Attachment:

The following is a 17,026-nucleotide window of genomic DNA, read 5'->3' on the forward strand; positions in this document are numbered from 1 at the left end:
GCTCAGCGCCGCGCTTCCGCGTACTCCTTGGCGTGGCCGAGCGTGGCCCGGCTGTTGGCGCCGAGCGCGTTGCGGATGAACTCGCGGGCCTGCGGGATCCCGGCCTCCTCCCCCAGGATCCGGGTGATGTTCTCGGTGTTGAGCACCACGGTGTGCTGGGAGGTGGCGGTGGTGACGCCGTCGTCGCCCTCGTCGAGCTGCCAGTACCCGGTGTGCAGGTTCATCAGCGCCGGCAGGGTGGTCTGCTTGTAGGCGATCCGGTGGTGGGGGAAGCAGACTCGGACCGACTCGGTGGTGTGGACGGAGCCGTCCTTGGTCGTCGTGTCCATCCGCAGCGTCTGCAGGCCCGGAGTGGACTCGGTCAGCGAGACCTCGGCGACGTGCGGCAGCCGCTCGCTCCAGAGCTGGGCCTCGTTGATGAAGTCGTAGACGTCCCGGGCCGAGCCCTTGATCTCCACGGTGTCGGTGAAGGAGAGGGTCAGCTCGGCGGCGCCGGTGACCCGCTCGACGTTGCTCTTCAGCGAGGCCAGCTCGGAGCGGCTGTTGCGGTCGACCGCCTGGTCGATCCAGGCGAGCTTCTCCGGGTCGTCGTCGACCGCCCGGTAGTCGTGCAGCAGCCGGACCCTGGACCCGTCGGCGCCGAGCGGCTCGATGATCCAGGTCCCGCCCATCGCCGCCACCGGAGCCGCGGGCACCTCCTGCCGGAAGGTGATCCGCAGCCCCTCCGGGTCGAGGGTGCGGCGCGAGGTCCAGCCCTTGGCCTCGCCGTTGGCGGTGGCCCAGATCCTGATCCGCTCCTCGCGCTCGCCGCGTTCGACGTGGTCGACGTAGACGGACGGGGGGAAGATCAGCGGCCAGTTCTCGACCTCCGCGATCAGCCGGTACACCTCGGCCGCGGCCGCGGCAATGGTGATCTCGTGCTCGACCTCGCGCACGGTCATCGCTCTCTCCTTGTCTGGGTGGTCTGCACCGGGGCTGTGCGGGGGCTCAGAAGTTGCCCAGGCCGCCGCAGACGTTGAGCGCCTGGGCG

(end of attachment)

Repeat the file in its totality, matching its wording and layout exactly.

The following is a 17,026-nucleotide window of genomic DNA, read 5'->3' on the forward strand; positions in this document are numbered from 1 at the left end:
GCTCAGCGCCGCGCTTCCGCGTACTCCTTGGCGTGGCCGAGCGTGGCCCGGCTGTTGGCGCCGAGCGCGTTGCGGATGAACTCGCGGGCCTGCGGGATCCCGGCCTCCTCCCCCAGGATCCGGGTGATGTTCTCGGTGTTGAGCACCACGGTGTGCTGGGAGGTGGCGGTGGTGACGCCGTCGTCGCCCTCGTCGAGCTGCCAGTACCCGGTGTGCAGGTTCATCAGCGCCGGCAGGGTGGTCTGCTTGTAGGCGATCCGGTGGTGGGGGAAGCAGACTCGGACCGACTCGGTGGTGTGGACGGAGCCGTCCTTGGTCGTCGTGTCCATCCGCAGCGTCTGCAGGCCCGGAGTGGACTCGGTCAGCGAGACCTCGGCGACGTGCGGCAGCCGCTCGCTCCAGAGCTGGGCCTCGTTGATGAAGTCGTAGACGTCCCGGGCCGAGCCCTTGATCTCCACGGTGTCGGTGAAGGAGAGGGTCAGCTCGGCGGCGCCGGTGACCCGCTCGACGTTGCTCTTCAGCGAGGCCAGCTCGGAGCGGCTGTTGCGGTCGACCGCCTGGTCGATCCAGGCGAGCTTCTCCGGGTCGTCGTCGACCGCCCGGTAGTCGTGCAGCAGCCGGACCCTGGACCCGTCGGCGCCGAGCGGCTCGATGATCCAGGTCCCGCCCATCGCCGCCACCGGAGCCGCGGGCACCTCCTGCCGGAAGGTGATCCGCAGCCCCTCCGGGTCGAGGGTGCGGCGCGAGGTCCAGCCCTTGGCCTCGCCGTTGGCGGTGGCCCAGATCCTGATCCGCTCCTCGCGCTCGCCGCGTTCGACGTGGTCGACGTAGACGGACGGGGGGAAGATCAGCGGCCAGTTCTCGACCTCCGCGATCAGCCGGTACACCTCGGCCGCGGCCGCGGCAATGGTGATCTCGTGCTCGACCTCGCGCACGGTCATCGCTCTCTCCTTGTCTGGGTGGTCTGCACCGGGGCTGTGCGGGGGCTCAGAAGTTGCCCAGGCCGCCGCAGACGTTGAGCGCCTGGGCG